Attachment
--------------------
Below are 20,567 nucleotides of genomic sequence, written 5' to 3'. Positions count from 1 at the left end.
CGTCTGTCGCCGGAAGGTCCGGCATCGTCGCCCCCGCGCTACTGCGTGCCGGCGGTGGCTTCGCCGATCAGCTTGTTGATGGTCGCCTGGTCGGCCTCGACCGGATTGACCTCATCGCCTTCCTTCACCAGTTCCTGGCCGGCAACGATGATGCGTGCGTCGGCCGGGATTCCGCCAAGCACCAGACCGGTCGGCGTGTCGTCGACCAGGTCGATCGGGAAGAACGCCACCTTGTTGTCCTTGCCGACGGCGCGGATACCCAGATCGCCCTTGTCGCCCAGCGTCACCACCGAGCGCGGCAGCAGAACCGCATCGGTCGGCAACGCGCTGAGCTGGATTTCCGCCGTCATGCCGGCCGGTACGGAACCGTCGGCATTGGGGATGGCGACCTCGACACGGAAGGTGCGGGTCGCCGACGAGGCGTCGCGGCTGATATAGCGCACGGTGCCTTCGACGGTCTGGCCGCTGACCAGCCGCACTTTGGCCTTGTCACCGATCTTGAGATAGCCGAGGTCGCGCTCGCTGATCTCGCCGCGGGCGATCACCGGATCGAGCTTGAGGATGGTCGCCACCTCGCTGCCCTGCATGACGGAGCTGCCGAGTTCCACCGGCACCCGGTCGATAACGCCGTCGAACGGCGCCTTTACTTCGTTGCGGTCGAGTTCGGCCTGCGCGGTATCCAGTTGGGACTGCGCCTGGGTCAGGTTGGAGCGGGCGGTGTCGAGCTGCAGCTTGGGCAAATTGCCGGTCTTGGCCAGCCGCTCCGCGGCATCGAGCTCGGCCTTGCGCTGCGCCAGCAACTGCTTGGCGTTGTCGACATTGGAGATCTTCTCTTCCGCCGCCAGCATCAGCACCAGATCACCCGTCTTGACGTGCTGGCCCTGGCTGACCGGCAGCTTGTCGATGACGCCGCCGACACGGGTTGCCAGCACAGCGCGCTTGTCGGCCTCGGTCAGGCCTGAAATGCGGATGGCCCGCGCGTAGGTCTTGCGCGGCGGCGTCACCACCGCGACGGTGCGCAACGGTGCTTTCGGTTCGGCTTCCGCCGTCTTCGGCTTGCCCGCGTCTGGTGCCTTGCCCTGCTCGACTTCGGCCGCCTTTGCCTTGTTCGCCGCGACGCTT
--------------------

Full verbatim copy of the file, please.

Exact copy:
Below are 20,567 nucleotides of genomic sequence, written 5' to 3'. Positions count from 1 at the left end.
CGTCTGTCGCCGGAAGGTCCGGCATCGTCGCCCCCGCGCTACTGCGTGCCGGCGGTGGCTTCGCCGATCAGCTTGTTGATGGTCGCCTGGTCGGCCTCGACCGGATTGACCTCATCGCCTTCCTTCACCAGTTCCTGGCCGGCAACGATGATGCGTGCGTCGGCCGGGATTCCGCCAAGCACCAGACCGGTCGGCGTGTCGTCGACCAGGTCGATCGGGAAGAACGCCACCTTGTTGTCCTTGCCGACGGCGCGGATACCCAGATCGCCCTTGTCGCCCAGCGTCACCACCGAGCGCGGCAGCAGAACCGCATCGGTCGGCAACGCGCTGAGCTGGATTTCCGCCGTCATGCCGGCCGGTACGGAACCGTCGGCATTGGGGATGGCGACCTCGACACGGAAGGTGCGGGTCGCCGACGAGGCGTCGCGGCTGATATAGCGCACGGTGCCTTCGACGGTCTGGCCGCTGACCAGCCGCACTTTGGCCTTGTCACCGATCTTGAGATAGCCGAGGTCGCGCTCGCTGATCTCGCCGCGGGCGATCACCGGATCGAGCTTGAGGATGGTCGCCACCTCGCTGCCCTGCATGACGGAGCTGCCGAGTTCCACCGGCACCCGGTCGATAACGCCGTCGAACGGCGCCTTTACTTCGTTGCGGTCGAGTTCGGCCTGCGCGGTATCCAGTTGGGACTGCGCCTGGGTCAGGTTGGAGCGGGCGGTGTCGAGCTGCAGCTTGGGCAAATTGCCGGTCTTGGCCAGCCGCTCCGCGGCATCGAGCTCGGCCTTGCGCTGCGCCAGCAACTGCTTGGCGTTGTCGACATTGGAGATCTTCTCTTCCGCCGCCAGCATCAGCACCAGATCACCCGTCTTGACGTGCTGGCCCTGGCTGACCGGCAGCTTGTCGATGACGCCGCCGACACGGGTTGCCAGCACAGCGCGCTTGTCGGCCTCGGTCAGGCCTGAAATGCGGATGGCCCGCGCGTAGGTCTTGCGCGGCGGCGTCACCACCGCGACGGTGCGCAACGGTGCTTTCGGTTCGGCTTCCGCCGTCTTCGGCTTGCCCGCGTCTGGTGCCTTGCCCTGCTCGACTTCGGCCGCCTTTGCCTTGTTCGCCGCGACGCTT